To support their position that Farren has been impliedly overruled by the adoption of the Comparative Negligence Act, defendants cite N.J.S.A. 2A:15-5.3, which provides in pertinent part:
Since the Comparative Negligence Act neither directly refers to the Contribution Act nor expressly adopts that act's definition of "joint tortfeasor," defendants contend that by adopting N.J.S.A. 2A:15-5.3 the Legislature intended to overrule Farren and allow a third party to obtain "comparative contribution" from an employer. I disagree.
It is firmly established that statutes in pari materia must be construed with reference to each other because "it is assumed that whenever the Legislature enacts a provision it has in mind previous statutes relating to the same subject matter." 2A Sutherland, Statutes and Statutory Construction (4 ed. Sands, 1972), § 51.02 at 290. While this rule of construction is usually applied when statutes were enacted or became effective at the same time, it may be appropriately applied when the statutes were adopted at different times and make no reference to each other. Mimkon v. Ford , 66 N.J. 426, 434 (1975). The essential inquiry is whether
the statutes have the same purpose or object. State v. DiCarlo , 67 N.J. 321, 325 (1975).
The purpose of the Contribution Act is to achieve a "sharing of the common responsibility according to equity and natural justice." Sattelberger v. Telep , 14 N.J. 353, 367-368 (1954). The same purpose is evident in N.J.S.A. 2A:15-5.3. The only difference is that the Comparative Negligence Act modified the Contribution Act by making the quantum of contribution dependent upon the percentage of negligence rather than the number of defendants. See Iavicoli, No. Fault and Comparative Negligence in New Jersey , 182-183 (1973).
I conclude that the term "joint tortfeasor" in the Comparative Negligence Act should be construed in light of the definition provided in the Contribution Act and as interpreted by Farren. Since there is nothing in the Comparative Negligence Act to indicate a legislative intent to change the meaning of "joint tortfeasor" as it appears in the Contribution Act and as interpreted by Farren , I find no justification for ascribing a different meaning to that term. Cf., General Electric Corp. v. E. Fred Sulzer & Co. , 86 N.J. Super. 520, 532 (Law Div. 1965), aff'd 92 N.J. Super. 210 (App. Div. 1966). Rogers v. Spady , 147 N.J. Super. 274 (App. Div. 1977) does not require otherwise. It held that a defendant found 100% negligent was not entitled to a pro tanto reduction under the Comparative Negligence Act where a codefendant who had settled was found 0% negligent. For these reasons I reject defendants' claims for contribution.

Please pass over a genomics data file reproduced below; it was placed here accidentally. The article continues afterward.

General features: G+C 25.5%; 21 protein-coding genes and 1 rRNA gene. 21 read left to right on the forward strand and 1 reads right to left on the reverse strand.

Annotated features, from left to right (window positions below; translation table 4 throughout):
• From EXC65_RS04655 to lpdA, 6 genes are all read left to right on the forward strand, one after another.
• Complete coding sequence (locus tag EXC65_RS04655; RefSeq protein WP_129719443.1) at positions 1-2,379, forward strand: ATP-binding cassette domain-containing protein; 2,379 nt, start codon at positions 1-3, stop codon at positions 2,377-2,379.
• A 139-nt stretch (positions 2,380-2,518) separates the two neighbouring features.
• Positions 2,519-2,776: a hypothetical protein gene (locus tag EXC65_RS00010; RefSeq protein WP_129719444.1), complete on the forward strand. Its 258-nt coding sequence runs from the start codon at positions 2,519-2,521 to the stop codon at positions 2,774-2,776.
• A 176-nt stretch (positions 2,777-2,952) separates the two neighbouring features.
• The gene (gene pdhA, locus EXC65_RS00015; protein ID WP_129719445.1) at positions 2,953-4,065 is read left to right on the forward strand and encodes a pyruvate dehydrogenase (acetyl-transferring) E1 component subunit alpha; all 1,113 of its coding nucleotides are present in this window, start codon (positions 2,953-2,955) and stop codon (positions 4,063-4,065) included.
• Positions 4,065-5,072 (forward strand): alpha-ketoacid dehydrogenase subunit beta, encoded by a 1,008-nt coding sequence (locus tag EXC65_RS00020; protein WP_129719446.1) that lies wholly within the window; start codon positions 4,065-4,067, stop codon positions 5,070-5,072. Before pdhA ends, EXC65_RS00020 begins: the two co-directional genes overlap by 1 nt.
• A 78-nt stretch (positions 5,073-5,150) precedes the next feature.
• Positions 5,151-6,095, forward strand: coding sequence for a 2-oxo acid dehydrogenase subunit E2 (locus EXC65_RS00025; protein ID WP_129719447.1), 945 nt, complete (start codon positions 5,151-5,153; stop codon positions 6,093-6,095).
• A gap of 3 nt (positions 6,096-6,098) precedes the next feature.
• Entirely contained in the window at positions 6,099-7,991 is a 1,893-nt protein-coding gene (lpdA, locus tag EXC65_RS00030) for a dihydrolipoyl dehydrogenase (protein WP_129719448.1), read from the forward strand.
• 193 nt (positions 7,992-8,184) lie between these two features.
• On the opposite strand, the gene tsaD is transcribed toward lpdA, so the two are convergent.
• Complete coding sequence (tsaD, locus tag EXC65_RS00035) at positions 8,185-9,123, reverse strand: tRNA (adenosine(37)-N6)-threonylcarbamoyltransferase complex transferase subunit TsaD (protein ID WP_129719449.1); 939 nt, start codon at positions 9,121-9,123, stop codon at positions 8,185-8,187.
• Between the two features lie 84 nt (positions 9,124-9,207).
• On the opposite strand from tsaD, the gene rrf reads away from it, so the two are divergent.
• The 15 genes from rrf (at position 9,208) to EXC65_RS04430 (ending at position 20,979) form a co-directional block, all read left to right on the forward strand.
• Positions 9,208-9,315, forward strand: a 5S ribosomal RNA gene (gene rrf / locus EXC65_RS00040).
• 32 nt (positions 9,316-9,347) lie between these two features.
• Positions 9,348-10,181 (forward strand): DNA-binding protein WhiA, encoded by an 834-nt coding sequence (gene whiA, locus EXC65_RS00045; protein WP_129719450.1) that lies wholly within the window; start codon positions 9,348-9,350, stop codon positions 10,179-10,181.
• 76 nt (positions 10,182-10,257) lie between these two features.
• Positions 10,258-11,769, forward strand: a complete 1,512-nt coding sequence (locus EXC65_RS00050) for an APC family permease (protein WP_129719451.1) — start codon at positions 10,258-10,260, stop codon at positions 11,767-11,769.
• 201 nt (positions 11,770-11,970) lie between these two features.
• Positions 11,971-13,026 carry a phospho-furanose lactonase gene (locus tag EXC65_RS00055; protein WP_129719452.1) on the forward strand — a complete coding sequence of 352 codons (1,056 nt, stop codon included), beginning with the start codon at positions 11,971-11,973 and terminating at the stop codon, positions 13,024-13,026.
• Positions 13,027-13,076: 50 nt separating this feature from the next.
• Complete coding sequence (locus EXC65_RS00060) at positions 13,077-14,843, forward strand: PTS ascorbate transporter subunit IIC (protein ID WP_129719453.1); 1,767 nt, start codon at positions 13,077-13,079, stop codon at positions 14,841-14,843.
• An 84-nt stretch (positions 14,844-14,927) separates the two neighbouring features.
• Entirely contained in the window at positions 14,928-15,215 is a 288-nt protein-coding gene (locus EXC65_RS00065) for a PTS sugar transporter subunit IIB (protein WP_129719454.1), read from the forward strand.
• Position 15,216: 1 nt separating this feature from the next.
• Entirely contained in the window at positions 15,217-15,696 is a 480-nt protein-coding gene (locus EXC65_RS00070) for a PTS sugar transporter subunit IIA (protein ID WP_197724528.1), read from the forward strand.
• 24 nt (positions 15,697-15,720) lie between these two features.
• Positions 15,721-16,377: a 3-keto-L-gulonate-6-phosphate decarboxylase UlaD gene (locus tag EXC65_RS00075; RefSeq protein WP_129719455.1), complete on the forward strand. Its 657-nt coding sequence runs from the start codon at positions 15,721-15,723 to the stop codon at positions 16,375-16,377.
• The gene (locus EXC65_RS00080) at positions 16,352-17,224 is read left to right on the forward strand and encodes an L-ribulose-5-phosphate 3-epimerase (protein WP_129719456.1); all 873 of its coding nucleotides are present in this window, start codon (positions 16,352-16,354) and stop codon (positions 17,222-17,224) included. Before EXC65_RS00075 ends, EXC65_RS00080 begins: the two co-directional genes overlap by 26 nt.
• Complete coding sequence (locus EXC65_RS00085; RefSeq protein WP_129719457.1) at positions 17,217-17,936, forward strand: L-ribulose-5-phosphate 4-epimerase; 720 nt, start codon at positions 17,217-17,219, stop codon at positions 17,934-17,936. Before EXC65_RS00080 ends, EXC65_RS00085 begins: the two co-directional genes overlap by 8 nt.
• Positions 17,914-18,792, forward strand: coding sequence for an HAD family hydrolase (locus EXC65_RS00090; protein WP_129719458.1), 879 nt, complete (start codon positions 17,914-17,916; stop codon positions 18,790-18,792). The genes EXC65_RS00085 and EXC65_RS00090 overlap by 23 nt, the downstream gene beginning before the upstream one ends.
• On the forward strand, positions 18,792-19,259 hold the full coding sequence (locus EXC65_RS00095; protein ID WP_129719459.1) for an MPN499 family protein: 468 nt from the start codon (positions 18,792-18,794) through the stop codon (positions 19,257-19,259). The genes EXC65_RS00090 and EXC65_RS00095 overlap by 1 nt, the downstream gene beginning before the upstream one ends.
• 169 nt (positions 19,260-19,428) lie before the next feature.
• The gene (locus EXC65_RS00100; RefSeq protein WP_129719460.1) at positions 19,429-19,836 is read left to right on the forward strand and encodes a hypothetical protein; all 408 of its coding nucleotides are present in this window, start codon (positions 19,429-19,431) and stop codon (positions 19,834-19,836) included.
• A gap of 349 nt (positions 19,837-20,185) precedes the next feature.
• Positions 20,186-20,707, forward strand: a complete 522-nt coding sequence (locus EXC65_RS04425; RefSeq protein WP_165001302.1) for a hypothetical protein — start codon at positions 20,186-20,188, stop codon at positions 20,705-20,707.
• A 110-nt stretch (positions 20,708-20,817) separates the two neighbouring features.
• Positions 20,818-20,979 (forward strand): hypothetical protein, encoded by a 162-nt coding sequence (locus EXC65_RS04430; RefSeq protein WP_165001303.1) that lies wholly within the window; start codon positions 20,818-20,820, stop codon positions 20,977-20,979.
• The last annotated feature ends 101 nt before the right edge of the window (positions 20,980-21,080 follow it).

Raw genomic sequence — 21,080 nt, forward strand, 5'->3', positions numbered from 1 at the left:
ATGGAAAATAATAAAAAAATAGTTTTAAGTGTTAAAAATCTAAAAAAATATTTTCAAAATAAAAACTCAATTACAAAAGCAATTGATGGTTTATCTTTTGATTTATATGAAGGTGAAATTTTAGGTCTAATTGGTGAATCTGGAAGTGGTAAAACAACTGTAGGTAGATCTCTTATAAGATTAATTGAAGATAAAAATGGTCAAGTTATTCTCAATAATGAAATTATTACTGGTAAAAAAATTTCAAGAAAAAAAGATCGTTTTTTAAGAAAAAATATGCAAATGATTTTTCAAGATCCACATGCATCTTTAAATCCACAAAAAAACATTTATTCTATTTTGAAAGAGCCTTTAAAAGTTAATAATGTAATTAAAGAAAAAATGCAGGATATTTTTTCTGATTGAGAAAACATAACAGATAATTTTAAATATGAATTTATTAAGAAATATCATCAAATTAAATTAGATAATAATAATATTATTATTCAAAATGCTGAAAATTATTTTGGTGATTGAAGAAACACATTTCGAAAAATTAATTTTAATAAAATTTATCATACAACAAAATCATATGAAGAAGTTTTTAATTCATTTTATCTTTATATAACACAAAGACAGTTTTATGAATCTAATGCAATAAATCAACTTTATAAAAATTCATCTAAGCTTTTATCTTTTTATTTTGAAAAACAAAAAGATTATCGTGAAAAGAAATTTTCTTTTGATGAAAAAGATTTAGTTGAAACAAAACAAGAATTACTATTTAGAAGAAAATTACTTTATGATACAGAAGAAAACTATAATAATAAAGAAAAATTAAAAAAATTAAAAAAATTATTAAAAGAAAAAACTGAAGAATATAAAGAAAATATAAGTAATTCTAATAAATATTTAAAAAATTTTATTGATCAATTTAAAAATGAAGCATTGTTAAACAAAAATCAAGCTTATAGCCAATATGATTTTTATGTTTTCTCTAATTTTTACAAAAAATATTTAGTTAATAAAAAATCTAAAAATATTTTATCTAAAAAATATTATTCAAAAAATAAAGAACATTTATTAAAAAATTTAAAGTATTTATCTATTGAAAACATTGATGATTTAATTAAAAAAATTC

Additionally, I find no sound reason to keep American Can in these cases as a third-party defendant. The Comparative Negligence Act does not require it and none of the cases cited by defendants so hold. In Connar, supra , the Supreme Court of Wisconsin held that the employer's negligence must be considered by a jury under that state's Comparative Negligence Act to properly determine the percentage of defendant's negligence. Also see Payne v. Bilco Co. , 54 Wis. 2d 424,
195 N.W. 2d 641 (Sup. Ct. 1972); Heldt v. Nicholson Mfg. Co. , 72 Wis. 2d 110, 240 N.W. 2d 154 (Sup. Ct. 1976). However, the employer was not a party in any of these cases. In Heldt the court even commented that the employer "had not been joined as a defendant and could not be, for its only liability to the employee, Heldt, was for workmen's compensation." 240 N.W. 2d at 157.
I therefore conclude there is no merit to defendants' contention that American Can must remain in the case to determine the percentage of negligence attributable to it, assuming without deciding that the Connar rule should be adopted in New Jersey.
Defendants' final argument in this area is that the Worker's Compensation Act represents nothing more than a settlement between the employee and employer, see Holt v. Ferdon Equipment Co. , 72 F.R.D. 564, 571-572 (D.N.J. 1976), and should be "treated like any other settlement between an injured party and a joint wrongdoer." Defendants assert they are entitled to a pro rata reduction of their liability if American Can should be found negligent.
This view, known as the " Murray Credit," was adopted by the court in Murray v. United States, supra. Also see Dawson v. Contractors Transport Corp. , 151 U.S. App. D.C. 401, 467 F.2d 727 (D.C. Cir. 1972); Marant v. Farrell Lines , 550 F.2d 142 (3 Cir. 1977). It has been characterized as "one more way of trying to find a compromise between the evenly balanced interests of the third party, the employer, and the employee." 2 Larson, Workmen's Compensation Law , § 76.22 at 14-315 (1976). The " Murray Credit" has not gone without criticism. 2 Larson, op. cit. , § 76.22 at 14-316; also see Lucas v. Brinknes Schiffahrts Ges. , 379 F. Supp. 759, 764 (E.D. Pa. 1974).
I find there are significant differences between these two situations. In those states where the worker's compensation act is mandatory an employee, unlike a settling tortfeasor, does not have any choice in accepting the "settlement" embodied in the workmen's compensation act. In this situation